• Adjust your mirrors.
  • Turn on the ignition.
  • Pull out of the parking spot.
  • Turn here.
  • Slow down there.

You’ll be reminded how frustrating it can be to take direction constantly, and that may help you keep cool if your new driver gets snippy during a lesson. Don’t talk down to them; chances are they are nervous too.

5. Baby steps in parking lots

Start your first lesson in an empty parking lot, and then when your teen gets a little more comfortable, move on to quiet residential streets. Consider planning your route before you start out so you both know how the lesson is progressing, and if either of you gets too stressed or anxious, cut it short. Once your novice driver is more comfortable on the road, integrate lessons into helping with running errands. For example, have them drive to their dental appointment — with you beside them, of course!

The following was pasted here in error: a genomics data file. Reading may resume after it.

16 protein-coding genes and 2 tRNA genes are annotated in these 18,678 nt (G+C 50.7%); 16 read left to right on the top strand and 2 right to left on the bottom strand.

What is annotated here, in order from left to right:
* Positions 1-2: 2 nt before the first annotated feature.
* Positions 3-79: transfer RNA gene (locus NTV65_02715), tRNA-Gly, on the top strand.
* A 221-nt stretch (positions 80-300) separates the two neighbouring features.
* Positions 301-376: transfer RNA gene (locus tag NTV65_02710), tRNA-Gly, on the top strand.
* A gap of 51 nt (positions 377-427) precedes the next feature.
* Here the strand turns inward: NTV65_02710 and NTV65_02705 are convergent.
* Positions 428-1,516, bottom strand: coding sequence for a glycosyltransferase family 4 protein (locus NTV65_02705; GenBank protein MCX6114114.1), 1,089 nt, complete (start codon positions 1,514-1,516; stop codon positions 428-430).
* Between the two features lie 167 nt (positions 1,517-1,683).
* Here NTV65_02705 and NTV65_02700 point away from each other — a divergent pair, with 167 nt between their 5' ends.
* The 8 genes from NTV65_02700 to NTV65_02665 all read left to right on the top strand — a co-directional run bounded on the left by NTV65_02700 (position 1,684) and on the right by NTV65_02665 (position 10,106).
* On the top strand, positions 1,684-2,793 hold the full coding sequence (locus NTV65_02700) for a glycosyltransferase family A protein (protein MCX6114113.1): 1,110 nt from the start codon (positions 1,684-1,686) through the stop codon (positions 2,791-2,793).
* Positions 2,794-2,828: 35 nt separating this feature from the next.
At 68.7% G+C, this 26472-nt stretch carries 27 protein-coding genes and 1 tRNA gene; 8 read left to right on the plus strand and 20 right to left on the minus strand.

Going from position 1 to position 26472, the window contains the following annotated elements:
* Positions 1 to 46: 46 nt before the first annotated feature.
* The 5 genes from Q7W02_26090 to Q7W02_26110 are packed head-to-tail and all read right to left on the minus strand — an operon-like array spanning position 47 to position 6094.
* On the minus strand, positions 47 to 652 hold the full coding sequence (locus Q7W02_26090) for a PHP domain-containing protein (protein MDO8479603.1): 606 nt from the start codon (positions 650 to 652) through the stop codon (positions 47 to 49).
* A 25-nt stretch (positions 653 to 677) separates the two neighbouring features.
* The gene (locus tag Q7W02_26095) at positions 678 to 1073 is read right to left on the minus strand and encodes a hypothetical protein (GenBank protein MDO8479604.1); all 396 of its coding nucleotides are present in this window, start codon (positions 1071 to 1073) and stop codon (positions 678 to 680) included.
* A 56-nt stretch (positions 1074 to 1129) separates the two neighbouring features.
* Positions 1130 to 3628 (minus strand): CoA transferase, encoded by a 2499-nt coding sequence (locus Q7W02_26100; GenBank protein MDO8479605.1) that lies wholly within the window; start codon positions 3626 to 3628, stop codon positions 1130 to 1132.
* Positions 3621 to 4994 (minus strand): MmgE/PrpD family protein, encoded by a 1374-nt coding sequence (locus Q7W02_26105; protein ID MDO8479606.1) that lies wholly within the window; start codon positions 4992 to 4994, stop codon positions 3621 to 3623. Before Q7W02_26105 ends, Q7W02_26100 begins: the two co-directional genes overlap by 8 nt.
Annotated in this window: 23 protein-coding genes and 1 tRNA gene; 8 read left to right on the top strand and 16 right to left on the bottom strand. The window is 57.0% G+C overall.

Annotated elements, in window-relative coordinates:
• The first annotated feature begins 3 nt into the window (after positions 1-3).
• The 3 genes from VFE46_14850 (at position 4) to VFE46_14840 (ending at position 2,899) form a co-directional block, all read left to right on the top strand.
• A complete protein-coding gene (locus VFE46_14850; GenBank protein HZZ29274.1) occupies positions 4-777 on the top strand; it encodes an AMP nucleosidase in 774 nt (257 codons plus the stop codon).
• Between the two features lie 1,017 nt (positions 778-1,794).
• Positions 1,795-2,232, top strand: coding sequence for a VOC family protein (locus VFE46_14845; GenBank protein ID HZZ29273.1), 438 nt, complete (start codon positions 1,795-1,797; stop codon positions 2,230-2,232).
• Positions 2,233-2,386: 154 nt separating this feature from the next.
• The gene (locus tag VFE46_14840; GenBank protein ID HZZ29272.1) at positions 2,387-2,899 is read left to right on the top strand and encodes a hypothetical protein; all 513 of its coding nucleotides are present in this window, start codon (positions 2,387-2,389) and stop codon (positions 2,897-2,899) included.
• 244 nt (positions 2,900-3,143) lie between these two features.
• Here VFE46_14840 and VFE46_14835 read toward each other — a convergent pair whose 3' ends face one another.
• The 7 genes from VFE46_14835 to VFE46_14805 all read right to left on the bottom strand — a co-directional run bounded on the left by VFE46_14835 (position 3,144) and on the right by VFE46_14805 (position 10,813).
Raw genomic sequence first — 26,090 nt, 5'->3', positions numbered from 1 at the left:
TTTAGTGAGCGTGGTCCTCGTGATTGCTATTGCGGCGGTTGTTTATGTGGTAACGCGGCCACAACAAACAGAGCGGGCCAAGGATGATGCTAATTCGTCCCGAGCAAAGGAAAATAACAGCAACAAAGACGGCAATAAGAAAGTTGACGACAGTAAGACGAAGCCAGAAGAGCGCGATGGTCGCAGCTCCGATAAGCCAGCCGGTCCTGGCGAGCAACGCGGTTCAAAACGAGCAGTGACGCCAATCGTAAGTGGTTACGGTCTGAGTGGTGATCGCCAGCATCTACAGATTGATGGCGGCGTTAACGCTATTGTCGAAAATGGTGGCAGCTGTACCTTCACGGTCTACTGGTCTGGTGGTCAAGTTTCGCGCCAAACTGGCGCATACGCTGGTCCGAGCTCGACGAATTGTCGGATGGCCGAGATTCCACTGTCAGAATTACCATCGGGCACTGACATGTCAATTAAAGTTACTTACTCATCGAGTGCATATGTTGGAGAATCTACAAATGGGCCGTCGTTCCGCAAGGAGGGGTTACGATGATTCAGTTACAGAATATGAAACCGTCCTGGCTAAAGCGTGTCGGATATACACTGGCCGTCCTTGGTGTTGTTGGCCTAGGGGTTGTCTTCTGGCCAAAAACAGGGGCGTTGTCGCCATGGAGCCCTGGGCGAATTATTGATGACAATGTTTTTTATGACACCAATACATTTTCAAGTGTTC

6. Practice in all road conditions

It’s best to start driving on clear, sunny days, but all drivers need to be able to navigate in less-than-ideal conditions. Make sure your lessons span all seasons so they can practice driving in the rain and snow and take them out at dusk and dawn, so they learn how to deal with extra glare. Plus, busy city streets with tight parking spaces and one-way streets are all good things to practice once your young driver has built up some confidence.

7. Turn it over to the pros

In addition to at-home practice, have your child take driving lessons. It’ll save you time and minimize your -- and your child’s -- stress levels. Professional instructors are specially trained to teach new drivers and have safety features built into their vehicles, such as extra brakes. Plus, upon passing the lessons, your young driver will qualify for discounted insurance, and since coverage can get pricey, saving a few hundred dollars every year will be worth the cost of lessons.

8. Who’s going to pay?

From gas and insurance to maintenance and parking fees, cars are expensive. Remind your child that driving is a privilege and ask them to help with some of those costs – whether that’s a portion of the insurance premium or simply gas when they borrow the car.